Gadaffi said that during his tenure, declarations had been made on behalf of the AU of which he was not even aware. He complained that he was not allowed to represent the AU at international meetings. Gabon's Jean Ping, the Chairman of the AU Commission, and Ethiopian Premier Meles Zenawi, represented the AU at the Group of Twenty (G-20) and G-8 meetings last year because Gadaffi was thought incapable of representing the AU. In a final humiliation, he failed to get Libya a seat on the African Development Bank, based in neighbouring Tunis, after trying to circumvent the usual procedures.
Questions emerged over the AU's own financial plans. It is widely criticised for its complex bureaucracy but delegates approved a 58% increase in the Commission's budget, to US$217.5 million for the next year. Almost half of its budget comes from outside Africa and many member states remain in arrears.
The AU's Commissioner for Infrastructure, Elham Ibrahim, said progress on continental energy projects and infrastructure was being held up. A decade ago, Mbeki and the then Nigerian President, Olusegun Obasanjo, helped to launch the New Partnership for Africa's Development, which envisaged spending some $80 billion a year on infrastructure to boost African economies. Current spending is less than a quarter of that and most is financed by credits from China.
Before International Criminal Court appeals judges ruled on 3 February that the Pre-Trial Chamber must review previously dismissed genocide charges against Sudanese President Omer Hassan Ahmed el Beshir, the summit backed a South African move to give the UN General Assembly the means to defer cases at the ICC by a year. South Africa's efforts relate to the ICC's warrant for the arrest of Field Marshal Omer on charges of war crimes and crimes against humanity in Darfur, which African member states of the ICC are legally bound to execute. Tshwane (Pretoria) and some other African capitals had got no response from the UN Security Council after they asked it to defer action on the Sudan case, lest it derail peace negotiations. Security Council members, including Sudan's friends in Beijing and Moscow, ignored the request.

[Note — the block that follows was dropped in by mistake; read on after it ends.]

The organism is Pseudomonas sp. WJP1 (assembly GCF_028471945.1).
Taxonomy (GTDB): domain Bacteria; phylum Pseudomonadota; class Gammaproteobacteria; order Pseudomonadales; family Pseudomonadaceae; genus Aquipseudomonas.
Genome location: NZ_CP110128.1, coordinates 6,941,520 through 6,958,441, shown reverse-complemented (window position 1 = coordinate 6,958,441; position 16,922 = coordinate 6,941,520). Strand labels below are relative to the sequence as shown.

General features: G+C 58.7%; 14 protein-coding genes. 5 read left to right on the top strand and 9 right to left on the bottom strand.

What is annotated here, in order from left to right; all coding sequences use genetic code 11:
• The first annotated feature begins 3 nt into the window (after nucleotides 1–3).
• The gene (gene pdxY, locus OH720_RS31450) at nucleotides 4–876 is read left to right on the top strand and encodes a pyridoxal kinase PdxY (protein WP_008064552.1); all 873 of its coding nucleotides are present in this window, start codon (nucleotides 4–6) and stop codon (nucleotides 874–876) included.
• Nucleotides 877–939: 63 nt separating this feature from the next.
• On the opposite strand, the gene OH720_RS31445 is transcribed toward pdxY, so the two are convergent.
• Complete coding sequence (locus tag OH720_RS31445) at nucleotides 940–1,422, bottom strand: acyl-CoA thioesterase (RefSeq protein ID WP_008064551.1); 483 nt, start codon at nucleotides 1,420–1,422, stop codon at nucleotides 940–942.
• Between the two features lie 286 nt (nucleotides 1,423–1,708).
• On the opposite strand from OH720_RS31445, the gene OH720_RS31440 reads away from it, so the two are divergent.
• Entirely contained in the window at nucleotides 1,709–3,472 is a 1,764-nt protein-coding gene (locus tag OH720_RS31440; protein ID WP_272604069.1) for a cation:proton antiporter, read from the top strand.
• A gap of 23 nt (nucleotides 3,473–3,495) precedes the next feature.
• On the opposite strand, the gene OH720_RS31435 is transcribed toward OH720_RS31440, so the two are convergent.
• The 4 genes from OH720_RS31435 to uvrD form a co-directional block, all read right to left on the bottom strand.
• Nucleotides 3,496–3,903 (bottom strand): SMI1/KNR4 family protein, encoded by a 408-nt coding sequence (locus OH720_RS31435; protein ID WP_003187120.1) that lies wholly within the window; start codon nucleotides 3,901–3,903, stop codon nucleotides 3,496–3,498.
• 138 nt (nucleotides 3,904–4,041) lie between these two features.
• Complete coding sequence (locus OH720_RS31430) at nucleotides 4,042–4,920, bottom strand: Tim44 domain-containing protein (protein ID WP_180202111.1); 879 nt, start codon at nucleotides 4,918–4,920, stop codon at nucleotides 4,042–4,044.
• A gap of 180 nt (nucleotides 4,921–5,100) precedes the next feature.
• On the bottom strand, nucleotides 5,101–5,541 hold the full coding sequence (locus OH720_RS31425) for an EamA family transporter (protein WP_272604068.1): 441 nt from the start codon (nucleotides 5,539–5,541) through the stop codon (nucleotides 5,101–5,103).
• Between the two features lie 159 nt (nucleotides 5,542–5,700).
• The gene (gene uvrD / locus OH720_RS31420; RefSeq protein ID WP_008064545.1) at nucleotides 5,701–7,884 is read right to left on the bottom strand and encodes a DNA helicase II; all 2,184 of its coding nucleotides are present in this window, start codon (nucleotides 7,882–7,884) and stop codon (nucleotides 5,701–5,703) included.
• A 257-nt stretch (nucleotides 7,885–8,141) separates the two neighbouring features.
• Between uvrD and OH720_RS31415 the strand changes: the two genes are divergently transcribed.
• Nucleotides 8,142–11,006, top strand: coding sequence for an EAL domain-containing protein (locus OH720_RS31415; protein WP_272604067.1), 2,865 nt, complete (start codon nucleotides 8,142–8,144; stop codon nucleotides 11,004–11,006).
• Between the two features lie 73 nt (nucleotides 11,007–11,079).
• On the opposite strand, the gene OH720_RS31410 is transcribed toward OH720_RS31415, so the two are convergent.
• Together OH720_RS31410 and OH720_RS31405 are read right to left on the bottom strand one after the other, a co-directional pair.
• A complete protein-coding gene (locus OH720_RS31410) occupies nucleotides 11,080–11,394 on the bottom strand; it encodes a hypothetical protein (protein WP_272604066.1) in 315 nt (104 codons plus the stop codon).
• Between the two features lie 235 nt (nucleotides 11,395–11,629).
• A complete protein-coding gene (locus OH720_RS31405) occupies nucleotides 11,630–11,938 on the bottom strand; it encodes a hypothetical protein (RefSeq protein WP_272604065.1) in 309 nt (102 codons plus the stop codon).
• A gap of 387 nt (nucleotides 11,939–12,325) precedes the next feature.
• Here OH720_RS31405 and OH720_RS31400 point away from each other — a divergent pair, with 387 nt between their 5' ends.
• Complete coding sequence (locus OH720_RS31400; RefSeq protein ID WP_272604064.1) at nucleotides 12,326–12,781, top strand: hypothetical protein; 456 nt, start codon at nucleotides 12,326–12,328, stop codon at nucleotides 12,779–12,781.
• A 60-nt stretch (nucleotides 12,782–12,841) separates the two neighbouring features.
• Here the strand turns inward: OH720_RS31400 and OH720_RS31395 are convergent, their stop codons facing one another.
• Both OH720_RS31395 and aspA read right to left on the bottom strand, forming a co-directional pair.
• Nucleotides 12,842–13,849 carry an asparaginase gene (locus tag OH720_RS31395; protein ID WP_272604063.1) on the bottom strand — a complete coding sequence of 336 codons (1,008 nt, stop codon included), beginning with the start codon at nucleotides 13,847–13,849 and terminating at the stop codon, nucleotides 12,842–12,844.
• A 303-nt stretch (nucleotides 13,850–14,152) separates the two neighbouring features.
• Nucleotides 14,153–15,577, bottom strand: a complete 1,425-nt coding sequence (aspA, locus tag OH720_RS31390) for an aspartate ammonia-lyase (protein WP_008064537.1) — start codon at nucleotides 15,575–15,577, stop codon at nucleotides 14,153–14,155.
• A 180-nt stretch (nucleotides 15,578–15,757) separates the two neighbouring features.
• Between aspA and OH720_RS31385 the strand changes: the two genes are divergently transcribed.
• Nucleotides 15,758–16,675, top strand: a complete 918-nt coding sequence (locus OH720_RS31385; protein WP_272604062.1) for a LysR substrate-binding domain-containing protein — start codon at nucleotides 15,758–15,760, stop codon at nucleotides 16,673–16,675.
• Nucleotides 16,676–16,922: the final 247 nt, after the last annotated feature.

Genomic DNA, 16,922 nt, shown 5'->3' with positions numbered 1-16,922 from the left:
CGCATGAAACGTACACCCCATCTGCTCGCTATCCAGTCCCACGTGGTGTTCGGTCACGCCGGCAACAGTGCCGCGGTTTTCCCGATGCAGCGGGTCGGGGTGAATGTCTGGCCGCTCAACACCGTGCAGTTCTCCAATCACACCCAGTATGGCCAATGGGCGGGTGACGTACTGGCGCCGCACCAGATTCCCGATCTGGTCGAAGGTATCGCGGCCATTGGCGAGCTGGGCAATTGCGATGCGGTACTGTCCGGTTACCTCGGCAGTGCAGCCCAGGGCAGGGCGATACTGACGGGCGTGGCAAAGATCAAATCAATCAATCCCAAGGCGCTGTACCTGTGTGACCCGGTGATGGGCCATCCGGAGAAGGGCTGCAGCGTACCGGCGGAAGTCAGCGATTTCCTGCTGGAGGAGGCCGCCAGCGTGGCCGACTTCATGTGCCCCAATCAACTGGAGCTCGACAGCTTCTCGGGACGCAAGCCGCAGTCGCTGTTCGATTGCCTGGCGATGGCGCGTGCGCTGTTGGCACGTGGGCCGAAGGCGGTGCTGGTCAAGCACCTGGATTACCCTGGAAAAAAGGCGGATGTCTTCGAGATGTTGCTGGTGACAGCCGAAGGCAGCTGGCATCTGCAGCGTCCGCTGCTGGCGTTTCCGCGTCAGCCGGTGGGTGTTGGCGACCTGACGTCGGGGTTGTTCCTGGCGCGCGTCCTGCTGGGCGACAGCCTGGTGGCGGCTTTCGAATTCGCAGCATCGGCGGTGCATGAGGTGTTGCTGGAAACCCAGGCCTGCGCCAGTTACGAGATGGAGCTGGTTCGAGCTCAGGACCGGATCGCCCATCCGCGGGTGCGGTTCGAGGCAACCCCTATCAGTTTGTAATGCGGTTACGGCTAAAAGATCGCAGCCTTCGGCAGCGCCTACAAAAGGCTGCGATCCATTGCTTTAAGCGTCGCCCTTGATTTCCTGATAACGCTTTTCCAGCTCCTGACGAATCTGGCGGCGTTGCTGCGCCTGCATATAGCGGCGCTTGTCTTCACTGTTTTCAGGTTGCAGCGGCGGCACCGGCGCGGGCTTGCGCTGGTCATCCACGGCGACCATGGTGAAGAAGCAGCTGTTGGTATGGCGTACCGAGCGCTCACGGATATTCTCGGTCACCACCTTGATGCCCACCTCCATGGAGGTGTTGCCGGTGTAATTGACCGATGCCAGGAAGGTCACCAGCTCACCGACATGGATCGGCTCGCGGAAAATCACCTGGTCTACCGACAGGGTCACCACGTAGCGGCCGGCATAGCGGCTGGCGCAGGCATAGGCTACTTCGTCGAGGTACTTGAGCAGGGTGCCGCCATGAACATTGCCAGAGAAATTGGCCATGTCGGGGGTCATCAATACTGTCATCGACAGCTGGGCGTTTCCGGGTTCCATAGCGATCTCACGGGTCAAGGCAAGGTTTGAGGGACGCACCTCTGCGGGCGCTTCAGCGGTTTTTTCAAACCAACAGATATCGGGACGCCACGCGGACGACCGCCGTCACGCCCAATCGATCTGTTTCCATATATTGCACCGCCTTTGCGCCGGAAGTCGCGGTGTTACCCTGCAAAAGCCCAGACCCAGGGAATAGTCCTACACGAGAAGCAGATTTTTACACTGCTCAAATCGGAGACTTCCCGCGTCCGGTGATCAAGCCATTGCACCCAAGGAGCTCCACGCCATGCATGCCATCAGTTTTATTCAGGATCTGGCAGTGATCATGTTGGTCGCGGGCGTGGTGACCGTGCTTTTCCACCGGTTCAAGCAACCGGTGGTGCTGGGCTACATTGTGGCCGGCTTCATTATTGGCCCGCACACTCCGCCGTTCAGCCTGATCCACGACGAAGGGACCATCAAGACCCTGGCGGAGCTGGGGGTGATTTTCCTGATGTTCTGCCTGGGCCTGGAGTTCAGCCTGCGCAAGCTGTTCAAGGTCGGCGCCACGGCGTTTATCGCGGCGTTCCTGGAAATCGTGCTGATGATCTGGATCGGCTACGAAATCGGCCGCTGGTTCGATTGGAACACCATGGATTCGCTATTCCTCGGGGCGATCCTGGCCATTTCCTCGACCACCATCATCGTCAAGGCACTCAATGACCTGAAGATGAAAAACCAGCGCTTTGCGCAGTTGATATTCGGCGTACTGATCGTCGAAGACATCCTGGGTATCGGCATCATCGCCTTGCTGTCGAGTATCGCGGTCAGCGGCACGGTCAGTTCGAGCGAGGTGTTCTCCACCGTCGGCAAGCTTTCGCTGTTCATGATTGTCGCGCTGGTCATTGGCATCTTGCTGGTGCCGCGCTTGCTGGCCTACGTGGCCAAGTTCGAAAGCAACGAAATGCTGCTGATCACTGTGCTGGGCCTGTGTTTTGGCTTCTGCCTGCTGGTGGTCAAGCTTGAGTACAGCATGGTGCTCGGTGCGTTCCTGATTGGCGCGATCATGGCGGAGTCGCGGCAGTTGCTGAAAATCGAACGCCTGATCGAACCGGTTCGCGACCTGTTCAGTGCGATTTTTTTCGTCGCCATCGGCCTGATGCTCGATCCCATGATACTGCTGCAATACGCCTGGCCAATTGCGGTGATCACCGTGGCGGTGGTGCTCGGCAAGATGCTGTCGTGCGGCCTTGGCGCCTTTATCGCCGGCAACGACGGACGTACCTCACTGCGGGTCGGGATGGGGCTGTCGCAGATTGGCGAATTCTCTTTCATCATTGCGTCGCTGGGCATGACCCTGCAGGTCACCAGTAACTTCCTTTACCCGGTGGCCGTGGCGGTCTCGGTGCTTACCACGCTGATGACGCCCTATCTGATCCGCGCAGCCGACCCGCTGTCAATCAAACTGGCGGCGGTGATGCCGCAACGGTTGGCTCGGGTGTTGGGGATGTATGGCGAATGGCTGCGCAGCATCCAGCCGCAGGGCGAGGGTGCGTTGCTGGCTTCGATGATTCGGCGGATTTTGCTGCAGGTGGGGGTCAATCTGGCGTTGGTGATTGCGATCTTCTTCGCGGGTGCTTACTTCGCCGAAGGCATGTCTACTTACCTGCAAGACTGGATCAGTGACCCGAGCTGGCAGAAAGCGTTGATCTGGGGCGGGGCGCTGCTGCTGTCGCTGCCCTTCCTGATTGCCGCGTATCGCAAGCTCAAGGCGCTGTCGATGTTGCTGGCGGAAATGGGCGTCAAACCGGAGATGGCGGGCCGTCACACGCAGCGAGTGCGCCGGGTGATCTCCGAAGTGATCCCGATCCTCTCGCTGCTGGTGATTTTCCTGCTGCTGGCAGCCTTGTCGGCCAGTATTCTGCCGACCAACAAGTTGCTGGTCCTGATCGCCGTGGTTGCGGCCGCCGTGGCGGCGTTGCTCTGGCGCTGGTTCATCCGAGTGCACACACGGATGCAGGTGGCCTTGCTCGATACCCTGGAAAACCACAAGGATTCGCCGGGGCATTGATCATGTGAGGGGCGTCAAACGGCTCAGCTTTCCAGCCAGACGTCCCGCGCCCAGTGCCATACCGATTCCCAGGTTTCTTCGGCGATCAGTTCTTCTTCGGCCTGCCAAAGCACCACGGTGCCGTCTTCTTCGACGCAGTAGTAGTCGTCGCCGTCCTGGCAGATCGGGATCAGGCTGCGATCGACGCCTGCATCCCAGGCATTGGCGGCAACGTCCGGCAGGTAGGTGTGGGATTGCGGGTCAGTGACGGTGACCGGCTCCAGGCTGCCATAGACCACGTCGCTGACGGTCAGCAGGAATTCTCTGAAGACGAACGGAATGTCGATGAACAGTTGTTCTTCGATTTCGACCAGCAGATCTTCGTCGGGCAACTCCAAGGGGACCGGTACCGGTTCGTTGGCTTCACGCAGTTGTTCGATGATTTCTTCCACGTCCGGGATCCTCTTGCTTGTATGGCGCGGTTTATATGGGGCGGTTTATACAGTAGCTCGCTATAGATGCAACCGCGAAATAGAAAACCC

The summit declared 2010 a year of peace and security as it intensified efforts to ratify the Charter on Democracy, Elections and Governance (adopted by the Organisation of African Unity in 2000 and by the AU in 2007). So far, 29 states have signed the Charter but only three have ratified it – Ethiopia, Mauritania (which signed just before the 2009 coup) and Sierra Leone. The summit published a report which concludes that 'the AU should have a "zero tolerance" policy on coups d'_tat, it should also show the same firmness with regard to transgressions in democratic standards which, if persistent and repeated, could lead to unconstitutional changes of government.'
Eritrean Foreign Minister Osman Saleh wrote to Ping on 26 January to request that Eritrea not be discussed in its absence. Osman complained that Ethiopia had denied Eritrea the diplomatic privileges and the right to participate in AU summits in Addis. Ping denied this and urged Eritrea to participate in AU meetings. The summit welcomed the adoption of UNSC Resolution 1907, which imposes sanctions on Eritrea for undermining peace and stability in Somalia.
Many countries which the summit voted on to the Peace and Security Council are likely to be items for discussion there. Countries named for a three-year period are Equatorial Guinea, Kenya, Libya, Nigeria and Zimbabwe. Those named for a two-year period include Benin, Burundi, Chad, Côte d'Ivoire, Djibouti, Mali, Mauritania, Namibia, Rwanda and South Africa. AU diplomats are threatening sanctions against Madagascar, where interim President Rajoelina has broken up a power-sharing government, sacked its Prime Minister and looks determined to hold legislative elections in March.